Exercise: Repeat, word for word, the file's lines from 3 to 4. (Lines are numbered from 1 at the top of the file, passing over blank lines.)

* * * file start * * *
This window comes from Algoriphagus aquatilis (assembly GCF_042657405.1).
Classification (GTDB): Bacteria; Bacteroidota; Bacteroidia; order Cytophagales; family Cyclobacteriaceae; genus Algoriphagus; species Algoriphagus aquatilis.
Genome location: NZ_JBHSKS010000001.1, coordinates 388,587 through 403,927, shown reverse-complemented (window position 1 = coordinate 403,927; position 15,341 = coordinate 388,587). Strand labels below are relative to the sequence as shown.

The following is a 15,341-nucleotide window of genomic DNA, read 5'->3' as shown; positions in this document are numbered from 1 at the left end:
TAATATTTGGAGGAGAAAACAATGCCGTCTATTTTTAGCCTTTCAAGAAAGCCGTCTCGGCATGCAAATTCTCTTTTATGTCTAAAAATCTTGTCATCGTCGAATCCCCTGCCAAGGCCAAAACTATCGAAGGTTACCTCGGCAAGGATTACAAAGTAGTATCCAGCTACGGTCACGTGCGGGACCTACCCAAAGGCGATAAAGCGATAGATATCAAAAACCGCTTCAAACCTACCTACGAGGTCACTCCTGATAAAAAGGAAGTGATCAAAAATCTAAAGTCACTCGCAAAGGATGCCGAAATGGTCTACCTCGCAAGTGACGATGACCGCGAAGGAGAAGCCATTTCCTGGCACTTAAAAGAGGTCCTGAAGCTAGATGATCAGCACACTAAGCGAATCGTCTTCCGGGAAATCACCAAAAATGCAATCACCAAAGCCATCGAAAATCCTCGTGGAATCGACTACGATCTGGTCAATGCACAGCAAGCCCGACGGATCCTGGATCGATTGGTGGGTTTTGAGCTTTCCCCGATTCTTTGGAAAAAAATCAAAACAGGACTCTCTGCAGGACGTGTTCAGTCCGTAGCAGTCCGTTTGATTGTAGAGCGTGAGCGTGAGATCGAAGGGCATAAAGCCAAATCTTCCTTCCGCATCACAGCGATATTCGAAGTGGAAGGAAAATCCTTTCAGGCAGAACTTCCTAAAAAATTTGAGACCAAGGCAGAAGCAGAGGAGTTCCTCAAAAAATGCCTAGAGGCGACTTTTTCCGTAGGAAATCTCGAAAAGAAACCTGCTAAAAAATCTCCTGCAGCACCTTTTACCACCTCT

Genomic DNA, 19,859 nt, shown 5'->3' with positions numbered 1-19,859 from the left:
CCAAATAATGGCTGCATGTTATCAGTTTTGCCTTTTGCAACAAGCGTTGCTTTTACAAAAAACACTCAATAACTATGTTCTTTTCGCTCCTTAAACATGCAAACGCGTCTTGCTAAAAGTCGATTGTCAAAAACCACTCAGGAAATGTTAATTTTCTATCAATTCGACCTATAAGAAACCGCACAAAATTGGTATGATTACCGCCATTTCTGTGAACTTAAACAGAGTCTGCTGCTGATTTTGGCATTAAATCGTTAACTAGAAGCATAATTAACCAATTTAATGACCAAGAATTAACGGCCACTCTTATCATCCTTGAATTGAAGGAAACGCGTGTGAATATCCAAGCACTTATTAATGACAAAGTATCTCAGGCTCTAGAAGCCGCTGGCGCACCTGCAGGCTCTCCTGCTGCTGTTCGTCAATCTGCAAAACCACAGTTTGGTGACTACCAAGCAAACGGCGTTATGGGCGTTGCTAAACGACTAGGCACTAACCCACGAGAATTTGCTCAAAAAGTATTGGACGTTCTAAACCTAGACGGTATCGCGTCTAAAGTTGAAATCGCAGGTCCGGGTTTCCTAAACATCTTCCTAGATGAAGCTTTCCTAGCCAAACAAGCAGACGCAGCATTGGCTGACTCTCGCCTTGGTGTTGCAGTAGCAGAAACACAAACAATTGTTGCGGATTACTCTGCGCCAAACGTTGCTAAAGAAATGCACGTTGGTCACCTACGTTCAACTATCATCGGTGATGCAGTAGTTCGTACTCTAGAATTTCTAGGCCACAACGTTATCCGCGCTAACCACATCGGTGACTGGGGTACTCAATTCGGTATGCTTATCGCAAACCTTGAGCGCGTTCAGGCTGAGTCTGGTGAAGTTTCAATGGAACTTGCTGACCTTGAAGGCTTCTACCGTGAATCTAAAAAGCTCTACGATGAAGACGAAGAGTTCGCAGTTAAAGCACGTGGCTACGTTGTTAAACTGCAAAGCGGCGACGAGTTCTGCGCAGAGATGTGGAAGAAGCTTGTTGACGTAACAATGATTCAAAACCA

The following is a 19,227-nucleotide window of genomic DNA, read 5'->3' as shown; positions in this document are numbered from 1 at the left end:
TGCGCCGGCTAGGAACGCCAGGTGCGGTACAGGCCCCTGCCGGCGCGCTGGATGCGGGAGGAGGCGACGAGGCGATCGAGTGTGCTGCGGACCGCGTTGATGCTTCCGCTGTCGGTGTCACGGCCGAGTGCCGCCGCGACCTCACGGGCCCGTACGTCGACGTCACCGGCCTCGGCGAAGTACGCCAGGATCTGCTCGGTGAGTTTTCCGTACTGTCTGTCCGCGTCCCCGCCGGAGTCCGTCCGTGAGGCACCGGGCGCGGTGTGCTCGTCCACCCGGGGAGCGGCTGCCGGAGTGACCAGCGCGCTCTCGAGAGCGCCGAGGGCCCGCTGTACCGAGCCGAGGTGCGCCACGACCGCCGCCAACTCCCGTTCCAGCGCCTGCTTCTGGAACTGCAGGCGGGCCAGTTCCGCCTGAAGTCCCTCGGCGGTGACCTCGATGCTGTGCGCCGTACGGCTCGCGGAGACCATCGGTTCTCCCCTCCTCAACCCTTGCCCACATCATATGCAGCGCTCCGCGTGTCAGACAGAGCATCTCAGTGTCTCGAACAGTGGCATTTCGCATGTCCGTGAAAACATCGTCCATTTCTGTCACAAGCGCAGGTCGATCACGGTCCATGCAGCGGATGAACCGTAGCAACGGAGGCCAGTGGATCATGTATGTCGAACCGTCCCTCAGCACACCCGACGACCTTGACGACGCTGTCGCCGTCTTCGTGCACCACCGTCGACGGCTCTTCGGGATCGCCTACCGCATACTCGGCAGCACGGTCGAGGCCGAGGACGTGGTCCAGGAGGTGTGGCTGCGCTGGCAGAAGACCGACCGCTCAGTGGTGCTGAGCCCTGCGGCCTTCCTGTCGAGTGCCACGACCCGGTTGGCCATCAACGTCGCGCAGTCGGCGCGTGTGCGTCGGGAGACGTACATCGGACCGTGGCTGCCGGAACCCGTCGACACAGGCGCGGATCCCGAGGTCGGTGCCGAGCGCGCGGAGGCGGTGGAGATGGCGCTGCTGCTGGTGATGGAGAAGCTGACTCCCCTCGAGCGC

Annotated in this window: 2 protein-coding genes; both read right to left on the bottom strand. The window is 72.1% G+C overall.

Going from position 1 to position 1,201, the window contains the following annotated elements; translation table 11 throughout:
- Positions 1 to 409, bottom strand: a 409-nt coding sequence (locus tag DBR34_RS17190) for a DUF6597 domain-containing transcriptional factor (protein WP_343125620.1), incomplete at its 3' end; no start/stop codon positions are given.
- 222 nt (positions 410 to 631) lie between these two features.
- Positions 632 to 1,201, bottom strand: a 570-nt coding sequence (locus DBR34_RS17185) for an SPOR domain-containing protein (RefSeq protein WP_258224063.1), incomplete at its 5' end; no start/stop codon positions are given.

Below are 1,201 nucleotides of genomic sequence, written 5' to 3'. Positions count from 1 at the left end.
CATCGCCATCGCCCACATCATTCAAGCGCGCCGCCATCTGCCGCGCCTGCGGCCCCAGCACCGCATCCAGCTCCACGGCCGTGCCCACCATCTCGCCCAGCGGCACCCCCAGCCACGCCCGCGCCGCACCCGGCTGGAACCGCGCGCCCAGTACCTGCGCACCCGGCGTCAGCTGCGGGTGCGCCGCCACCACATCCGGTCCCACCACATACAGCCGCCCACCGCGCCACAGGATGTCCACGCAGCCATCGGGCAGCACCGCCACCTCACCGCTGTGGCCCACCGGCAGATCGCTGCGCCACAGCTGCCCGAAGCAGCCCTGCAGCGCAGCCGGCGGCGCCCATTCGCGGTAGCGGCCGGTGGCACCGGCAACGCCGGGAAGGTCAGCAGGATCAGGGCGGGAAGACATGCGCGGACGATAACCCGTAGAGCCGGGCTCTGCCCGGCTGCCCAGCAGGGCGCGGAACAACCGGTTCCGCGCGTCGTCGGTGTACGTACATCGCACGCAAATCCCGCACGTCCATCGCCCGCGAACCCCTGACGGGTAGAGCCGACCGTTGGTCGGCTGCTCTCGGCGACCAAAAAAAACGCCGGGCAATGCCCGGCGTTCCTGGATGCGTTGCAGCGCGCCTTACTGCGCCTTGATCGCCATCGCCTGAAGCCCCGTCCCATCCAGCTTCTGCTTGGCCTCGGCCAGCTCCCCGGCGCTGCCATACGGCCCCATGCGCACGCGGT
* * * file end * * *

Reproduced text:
Genome location: NZ_JBHSKS010000001.1, coordinates 388,587 through 403,927, shown reverse-complemented (window position 1 = coordinate 403,927; position 15,341 = coordinate 388,587). Strand labels below are relative to the sequence as shown.

The following is a 15,341-nucleotide window of genomic DNA, read 5'->3' as shown; positions in this document are numbered from 1 at the left end: